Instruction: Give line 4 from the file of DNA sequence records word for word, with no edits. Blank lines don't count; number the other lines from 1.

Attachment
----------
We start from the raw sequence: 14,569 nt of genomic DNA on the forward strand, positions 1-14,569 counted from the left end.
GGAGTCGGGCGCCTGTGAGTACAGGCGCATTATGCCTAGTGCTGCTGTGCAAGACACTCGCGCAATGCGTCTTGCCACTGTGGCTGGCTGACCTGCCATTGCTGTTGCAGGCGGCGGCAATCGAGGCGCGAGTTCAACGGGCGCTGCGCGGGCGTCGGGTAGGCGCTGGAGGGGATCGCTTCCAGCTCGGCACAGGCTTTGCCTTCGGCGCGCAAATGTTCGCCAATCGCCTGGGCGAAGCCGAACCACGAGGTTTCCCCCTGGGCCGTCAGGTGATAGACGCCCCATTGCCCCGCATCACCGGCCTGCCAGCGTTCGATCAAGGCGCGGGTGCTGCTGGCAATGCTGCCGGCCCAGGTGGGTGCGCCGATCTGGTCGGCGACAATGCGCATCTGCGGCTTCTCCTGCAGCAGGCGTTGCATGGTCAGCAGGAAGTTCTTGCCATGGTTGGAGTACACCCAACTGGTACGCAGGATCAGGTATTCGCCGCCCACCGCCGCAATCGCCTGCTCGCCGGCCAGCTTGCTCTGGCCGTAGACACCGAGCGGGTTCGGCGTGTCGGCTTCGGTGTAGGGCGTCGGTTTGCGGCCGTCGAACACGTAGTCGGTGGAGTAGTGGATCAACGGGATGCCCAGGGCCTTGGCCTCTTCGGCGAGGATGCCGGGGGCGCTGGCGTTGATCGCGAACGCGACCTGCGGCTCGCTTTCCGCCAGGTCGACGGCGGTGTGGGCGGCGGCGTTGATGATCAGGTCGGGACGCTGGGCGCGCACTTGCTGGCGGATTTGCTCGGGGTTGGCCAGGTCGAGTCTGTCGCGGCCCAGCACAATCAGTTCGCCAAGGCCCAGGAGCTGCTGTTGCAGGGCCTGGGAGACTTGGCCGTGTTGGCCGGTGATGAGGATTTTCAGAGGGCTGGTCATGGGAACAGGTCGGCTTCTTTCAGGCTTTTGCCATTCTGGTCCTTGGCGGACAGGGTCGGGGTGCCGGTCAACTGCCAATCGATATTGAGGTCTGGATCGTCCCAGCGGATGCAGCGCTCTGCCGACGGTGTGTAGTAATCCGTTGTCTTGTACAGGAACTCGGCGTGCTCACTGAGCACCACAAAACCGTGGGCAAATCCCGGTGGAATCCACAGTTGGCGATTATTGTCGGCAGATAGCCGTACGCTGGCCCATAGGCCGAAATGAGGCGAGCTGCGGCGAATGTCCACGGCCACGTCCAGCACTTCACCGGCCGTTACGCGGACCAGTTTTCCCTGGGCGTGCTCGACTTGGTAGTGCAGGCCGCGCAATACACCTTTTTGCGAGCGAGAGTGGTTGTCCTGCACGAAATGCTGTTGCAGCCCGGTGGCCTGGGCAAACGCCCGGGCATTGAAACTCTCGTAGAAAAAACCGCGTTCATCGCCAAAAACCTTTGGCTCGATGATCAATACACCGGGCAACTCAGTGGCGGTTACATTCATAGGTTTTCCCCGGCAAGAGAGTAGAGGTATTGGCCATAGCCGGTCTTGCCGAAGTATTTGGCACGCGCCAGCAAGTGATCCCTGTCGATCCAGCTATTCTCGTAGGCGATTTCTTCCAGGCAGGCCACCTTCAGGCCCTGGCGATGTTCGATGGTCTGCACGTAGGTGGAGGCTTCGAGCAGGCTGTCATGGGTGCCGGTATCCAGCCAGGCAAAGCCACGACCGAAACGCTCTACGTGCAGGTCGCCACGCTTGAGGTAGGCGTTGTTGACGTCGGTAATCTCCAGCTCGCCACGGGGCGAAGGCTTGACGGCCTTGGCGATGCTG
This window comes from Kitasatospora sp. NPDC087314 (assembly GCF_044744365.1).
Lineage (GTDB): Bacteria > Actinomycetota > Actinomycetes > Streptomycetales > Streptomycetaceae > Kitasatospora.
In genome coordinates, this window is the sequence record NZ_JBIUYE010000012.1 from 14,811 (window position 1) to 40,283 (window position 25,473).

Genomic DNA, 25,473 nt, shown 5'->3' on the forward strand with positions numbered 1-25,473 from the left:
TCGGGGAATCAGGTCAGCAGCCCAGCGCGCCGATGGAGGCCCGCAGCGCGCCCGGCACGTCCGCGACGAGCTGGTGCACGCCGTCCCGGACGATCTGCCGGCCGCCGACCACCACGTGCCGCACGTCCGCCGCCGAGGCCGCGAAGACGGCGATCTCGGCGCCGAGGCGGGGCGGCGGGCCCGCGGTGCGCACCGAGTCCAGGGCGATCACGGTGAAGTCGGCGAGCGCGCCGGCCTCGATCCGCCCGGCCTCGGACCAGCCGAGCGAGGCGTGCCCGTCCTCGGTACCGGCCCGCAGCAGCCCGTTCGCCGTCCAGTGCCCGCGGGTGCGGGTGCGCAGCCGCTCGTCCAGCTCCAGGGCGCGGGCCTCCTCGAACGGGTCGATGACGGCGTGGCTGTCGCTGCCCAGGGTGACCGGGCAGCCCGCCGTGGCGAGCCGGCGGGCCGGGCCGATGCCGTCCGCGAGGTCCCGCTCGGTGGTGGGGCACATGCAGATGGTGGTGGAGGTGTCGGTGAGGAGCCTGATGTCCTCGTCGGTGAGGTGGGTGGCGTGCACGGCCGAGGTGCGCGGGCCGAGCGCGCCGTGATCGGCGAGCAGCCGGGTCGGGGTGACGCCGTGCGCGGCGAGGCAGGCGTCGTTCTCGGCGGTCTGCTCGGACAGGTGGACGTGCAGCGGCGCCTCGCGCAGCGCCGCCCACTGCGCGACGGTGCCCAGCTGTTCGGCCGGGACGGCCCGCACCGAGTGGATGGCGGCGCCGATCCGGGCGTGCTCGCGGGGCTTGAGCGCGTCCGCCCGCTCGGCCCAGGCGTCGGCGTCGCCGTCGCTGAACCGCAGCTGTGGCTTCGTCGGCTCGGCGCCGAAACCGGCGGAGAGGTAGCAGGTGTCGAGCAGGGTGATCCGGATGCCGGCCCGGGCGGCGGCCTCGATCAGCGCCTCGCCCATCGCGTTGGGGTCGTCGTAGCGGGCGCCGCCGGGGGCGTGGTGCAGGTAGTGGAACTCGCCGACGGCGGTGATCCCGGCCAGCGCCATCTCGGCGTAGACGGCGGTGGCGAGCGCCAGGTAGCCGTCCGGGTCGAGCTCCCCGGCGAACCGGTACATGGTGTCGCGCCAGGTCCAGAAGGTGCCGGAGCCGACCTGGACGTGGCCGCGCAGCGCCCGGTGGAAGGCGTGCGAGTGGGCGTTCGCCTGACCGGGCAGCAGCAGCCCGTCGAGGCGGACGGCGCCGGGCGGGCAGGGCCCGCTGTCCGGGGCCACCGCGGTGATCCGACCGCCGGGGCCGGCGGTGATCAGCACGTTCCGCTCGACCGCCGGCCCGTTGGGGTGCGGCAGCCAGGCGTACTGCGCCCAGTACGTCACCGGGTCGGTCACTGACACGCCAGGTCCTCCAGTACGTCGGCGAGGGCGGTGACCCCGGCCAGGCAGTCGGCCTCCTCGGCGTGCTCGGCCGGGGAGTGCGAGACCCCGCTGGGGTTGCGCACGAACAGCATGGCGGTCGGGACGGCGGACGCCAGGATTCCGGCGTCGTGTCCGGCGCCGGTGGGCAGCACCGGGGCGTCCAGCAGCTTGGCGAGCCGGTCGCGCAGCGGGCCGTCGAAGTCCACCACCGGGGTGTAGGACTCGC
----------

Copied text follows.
Lineage (GTDB): Bacteria > Actinomycetota > Actinomycetes > Streptomycetales > Streptomycetaceae > Kitasatospora.